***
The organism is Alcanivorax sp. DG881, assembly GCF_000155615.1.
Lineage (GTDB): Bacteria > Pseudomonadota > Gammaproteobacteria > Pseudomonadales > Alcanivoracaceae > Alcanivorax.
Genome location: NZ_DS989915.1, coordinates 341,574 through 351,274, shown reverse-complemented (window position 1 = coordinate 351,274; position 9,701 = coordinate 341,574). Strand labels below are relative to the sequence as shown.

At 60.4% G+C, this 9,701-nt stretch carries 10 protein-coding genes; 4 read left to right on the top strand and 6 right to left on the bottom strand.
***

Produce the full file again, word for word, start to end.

The organism is Alcanivorax sp. DG881, assembly GCF_000155615.1.
Lineage (GTDB): Bacteria > Pseudomonadota > Gammaproteobacteria > Pseudomonadales > Alcanivoracaceae > Alcanivorax.
Genome location: NZ_DS989915.1, coordinates 341,574 through 351,274, shown reverse-complemented (window position 1 = coordinate 351,274; position 9,701 = coordinate 341,574). Strand labels below are relative to the sequence as shown.

At 60.4% G+C, this 9,701-nt stretch carries 10 protein-coding genes; 4 read left to right on the top strand and 6 right to left on the bottom strand.